(Last Updated on : 18/01/2013)
The Riti kal or the Scholastic period in Hindi literature spans the period beginning from 1600 A.D. and culminating in 1850 A.D. Riti kal emulated the Sanskrit rhetorical convention and religiously undertook different aspects of poetics like rasa, alankara and nayika bheda through Saviyas and Kavithas. The poets of Riti kal or the Scholastic period can be fundamentally classed into two groups on the basis of their subject, comprising: Ritibaddha (those zealously going by rhetorical style) and Ritimukta (free from rhetorical patterns). The poets falling in the former category basically composed their literature based on definitional and (Lakshana) and illustrative (Lakshya) themes. The essential nature of Rasa, Alankara, Nayikabheda were illustrated by them with the help of Saviyas and Kavithas. Poets like Chintamani, Keshav, Mati Ram, Deva, Kulpati Misra and Bhikari Das were pioneers of the Ritibaddha style. The second group consists of free-minded poets like Alam, Ghananand, Bodha and Thakur. They wrote in an unplanned and spontaneous manner with powerful feelings of Love, quite unlike the rhetorical form of poetry. This age witnessed two more poetic trends of didactic poetry in stray verses composed by Vrinda, Vaital and Giridhar and Heroic Poetry by Bhushan, Sudan, Lal and umpteen others.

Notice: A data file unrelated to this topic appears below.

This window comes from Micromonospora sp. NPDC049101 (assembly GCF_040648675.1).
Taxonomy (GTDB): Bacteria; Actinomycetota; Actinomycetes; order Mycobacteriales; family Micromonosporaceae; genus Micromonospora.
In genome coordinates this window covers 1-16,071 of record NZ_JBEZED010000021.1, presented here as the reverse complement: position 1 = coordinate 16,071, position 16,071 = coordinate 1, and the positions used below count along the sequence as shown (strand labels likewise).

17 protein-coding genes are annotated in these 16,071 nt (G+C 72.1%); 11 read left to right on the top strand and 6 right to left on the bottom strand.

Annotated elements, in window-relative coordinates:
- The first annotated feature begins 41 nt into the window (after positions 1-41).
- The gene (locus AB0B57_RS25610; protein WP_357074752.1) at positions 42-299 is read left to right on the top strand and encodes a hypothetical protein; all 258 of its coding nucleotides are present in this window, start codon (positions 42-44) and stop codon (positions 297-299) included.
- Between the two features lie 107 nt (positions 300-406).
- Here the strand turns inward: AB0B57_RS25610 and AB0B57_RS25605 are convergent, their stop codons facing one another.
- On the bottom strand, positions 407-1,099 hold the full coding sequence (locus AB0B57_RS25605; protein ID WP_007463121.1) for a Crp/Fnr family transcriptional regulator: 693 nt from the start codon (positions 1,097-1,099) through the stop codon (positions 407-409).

However, this emphasis on poetic theory in the Scholastic period in Hindi literature greatly had reduced the Emotive Aspects of Poetry, which was the prime aspect of the Bhakti movement of the Devotional period. Poetry content as a consequence, gradually started to degenerate. The Saguna School of the Bhakti kal had in fact split into two schools (Rama bhakti and Krishna bhakti) somewhere in the interim of the Bhakti and the Riti Kalas. The Riti kal witnessed most of its work being accomplished under the Krishna Bhakti banner, which sadly had seriously degenerated in philosophical content. The degeneration had ranged from the pure forms of total Devotion to the Dualistic Supreme Being and was inclined more towards the erotic depiction of Shringar aspects of Krishna's life, his Leela, his pranks with the Gopis in Braj, the description of the carnal aspects of the beauty of Radha (Krishna's consort). The poetry of Bihari and Ghananand Das absolutely abide by this category. The most well-known book from this age of Hindi literature is Bihari Satsai by Bihari, which is in fact a collection of Doha's (couplets), associated with Bhakti (devotion), Neeti (Moral policies) and Shringar (love).